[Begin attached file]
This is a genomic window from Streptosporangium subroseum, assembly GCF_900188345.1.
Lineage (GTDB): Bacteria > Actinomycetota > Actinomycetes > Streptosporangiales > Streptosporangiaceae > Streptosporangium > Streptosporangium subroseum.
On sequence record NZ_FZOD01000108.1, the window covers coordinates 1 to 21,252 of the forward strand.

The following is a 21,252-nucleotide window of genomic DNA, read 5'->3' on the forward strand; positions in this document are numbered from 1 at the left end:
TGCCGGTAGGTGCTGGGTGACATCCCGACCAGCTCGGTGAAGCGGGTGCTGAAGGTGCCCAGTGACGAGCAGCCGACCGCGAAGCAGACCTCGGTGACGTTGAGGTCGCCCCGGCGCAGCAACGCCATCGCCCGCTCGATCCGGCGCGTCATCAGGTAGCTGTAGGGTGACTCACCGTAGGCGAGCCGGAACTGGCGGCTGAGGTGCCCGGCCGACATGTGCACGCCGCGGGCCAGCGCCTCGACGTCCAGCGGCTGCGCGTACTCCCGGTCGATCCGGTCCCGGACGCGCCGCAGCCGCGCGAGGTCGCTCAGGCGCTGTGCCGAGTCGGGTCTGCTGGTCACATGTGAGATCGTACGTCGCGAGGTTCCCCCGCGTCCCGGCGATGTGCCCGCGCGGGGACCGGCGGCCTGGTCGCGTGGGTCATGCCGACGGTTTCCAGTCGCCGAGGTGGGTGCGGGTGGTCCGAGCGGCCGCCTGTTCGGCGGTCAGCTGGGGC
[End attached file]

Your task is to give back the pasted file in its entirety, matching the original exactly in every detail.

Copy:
This is a genomic window from Streptosporangium subroseum, assembly GCF_900188345.1.
Lineage (GTDB): Bacteria > Actinomycetota > Actinomycetes > Streptosporangiales > Streptosporangiaceae > Streptosporangium > Streptosporangium subroseum.
On sequence record NZ_FZOD01000108.1, the window covers coordinates 1 to 21,252 of the forward strand.

The following is a 21,252-nucleotide window of genomic DNA, read 5'->3' on the forward strand; positions in this document are numbered from 1 at the left end:
TGCCGGTAGGTGCTGGGTGACATCCCGACCAGCTCGGTGAAGCGGGTGCTGAAGGTGCCCAGTGACGAGCAGCCGACCGCGAAGCAGACCTCGGTGACGTTGAGGTCGCCCCGGCGCAGCAACGCCATCGCCCGCTCGATCCGGCGCGTCATCAGGTAGCTGTAGGGTGACTCACCGTAGGCGAGCCGGAACTGGCGGCTGAGGTGCCCGGCCGACATGTGCACGCCGCGGGCCAGCGCCTCGACGTCCAGCGGCTGCGCGTACTCCCGGTCGATCCGGTCCCGGACGCGCCGCAGCCGCGCGAGGTCGCTCAGGCGCTGTGCCGAGTCGGGTCTGCTGGTCACATGTGAGATCGTACGTCGCGAGGTTCCCCCGCGTCCCGGCGATGTGCCCGCGCGGGGACCGGCGGCCTGGTCGCGTGGGTCATGCCGACGGTTTCCAGTCGCCGAGGTGGGTGCGGGTGGTCCGAGCGGCCGCCTGTTCGGCGGTCAGCTGGGGC